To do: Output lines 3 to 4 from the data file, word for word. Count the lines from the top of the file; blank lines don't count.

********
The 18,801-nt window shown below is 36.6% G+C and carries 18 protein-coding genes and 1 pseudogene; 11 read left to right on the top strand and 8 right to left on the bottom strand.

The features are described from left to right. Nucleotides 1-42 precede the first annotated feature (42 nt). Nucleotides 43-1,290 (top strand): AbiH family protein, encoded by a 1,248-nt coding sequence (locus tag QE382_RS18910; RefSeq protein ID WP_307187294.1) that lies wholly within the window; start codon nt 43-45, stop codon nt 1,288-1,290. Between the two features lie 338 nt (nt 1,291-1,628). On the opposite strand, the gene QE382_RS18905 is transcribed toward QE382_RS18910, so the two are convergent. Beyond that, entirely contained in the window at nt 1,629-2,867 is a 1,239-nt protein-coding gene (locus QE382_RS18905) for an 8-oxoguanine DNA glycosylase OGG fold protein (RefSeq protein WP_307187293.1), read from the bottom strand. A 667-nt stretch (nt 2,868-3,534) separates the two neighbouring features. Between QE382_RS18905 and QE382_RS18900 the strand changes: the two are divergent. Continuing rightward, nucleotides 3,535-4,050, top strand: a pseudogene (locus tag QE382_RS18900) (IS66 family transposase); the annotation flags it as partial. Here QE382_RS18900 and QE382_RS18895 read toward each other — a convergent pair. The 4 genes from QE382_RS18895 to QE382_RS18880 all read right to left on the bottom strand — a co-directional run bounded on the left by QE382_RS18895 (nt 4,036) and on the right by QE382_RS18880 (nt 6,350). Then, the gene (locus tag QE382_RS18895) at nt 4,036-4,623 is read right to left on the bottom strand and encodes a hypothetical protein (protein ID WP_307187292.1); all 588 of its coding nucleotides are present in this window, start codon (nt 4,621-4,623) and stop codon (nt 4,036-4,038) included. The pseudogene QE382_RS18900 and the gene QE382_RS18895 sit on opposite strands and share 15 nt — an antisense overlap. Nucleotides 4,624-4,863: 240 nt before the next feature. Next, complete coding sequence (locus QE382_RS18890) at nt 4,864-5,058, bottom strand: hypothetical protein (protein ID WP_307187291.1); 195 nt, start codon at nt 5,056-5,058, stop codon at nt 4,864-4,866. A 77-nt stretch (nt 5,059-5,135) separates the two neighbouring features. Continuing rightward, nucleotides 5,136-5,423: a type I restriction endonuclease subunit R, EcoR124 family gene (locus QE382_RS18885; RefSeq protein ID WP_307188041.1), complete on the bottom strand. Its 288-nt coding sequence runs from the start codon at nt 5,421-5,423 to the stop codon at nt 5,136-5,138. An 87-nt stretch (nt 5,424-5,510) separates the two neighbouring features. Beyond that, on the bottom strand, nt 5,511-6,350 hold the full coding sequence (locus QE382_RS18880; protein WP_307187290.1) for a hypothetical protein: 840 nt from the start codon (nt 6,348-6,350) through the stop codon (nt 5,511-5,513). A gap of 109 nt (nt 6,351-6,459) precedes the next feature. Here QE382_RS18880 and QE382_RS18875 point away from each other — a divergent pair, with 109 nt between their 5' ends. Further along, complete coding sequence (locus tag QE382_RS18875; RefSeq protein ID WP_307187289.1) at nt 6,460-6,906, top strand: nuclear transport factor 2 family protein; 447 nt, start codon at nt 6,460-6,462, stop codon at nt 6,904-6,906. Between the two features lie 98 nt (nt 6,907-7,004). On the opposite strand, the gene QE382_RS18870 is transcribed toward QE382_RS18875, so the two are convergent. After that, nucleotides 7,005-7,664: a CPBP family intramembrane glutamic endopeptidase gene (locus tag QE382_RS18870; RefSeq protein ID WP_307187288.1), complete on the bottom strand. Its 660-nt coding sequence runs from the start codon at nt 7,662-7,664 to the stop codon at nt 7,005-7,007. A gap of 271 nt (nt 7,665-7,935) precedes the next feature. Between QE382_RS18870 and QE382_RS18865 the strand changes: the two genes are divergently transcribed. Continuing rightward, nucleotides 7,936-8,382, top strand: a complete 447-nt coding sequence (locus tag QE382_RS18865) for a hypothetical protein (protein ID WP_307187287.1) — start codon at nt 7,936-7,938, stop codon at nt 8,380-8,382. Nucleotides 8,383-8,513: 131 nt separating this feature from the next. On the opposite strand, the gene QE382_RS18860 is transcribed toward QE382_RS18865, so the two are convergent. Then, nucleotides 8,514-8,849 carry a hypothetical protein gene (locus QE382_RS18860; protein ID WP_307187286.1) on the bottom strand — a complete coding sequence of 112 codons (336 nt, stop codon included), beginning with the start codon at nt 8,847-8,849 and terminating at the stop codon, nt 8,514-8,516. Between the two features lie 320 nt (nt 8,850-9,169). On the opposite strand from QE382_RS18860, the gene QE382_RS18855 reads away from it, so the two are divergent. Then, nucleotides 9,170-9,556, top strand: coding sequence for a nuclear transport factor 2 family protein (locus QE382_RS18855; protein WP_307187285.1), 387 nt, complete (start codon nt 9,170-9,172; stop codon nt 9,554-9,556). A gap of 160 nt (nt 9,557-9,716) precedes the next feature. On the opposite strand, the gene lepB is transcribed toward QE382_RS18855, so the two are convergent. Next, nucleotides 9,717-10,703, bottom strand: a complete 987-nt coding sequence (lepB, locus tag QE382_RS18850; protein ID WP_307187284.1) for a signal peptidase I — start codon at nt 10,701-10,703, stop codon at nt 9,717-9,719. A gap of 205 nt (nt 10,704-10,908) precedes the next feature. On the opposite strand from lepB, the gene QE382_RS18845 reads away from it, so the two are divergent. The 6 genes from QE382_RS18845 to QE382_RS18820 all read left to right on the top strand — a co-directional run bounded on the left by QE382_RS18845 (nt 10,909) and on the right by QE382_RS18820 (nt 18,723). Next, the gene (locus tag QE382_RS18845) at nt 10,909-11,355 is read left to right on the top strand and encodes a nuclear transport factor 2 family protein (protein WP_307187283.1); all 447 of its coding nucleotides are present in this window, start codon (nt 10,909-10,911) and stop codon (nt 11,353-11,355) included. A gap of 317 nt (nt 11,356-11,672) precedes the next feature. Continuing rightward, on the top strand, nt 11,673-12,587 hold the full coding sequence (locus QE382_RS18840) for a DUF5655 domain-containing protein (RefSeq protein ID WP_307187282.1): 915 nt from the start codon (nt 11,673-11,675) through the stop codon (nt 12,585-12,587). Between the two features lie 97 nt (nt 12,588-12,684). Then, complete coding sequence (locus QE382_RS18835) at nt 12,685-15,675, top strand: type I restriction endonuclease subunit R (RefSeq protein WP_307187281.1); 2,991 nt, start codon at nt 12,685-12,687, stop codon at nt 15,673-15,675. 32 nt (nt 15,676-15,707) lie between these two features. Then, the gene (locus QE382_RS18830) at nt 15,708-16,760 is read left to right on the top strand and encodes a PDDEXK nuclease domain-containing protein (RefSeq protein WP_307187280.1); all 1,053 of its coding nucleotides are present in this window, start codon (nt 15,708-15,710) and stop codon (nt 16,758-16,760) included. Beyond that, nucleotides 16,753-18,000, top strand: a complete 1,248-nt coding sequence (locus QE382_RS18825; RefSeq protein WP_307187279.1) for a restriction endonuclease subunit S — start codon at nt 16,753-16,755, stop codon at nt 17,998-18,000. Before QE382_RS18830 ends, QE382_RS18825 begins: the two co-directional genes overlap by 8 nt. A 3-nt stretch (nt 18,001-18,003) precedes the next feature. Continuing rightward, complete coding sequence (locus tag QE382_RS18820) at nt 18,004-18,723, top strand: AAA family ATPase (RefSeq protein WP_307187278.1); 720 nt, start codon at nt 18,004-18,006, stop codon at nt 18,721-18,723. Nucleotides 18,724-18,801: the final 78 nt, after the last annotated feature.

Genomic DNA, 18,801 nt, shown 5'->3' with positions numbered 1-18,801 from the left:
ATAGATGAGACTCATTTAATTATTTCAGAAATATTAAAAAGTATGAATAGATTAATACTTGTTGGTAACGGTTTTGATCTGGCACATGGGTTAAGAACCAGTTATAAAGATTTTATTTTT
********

Genomic DNA, 18,801 nt, shown 5'->3' with positions numbered 1-18,801 from the left:
ATAGATGAGACTCATTTAATTATTTCAGAAATATTAAAAAGTATGAATAGATTAATACTTGTTGGTAACGGTTTTGATCTGGCACATGGGTTAAGAACCAGTTATAAAGATTTTATTTTT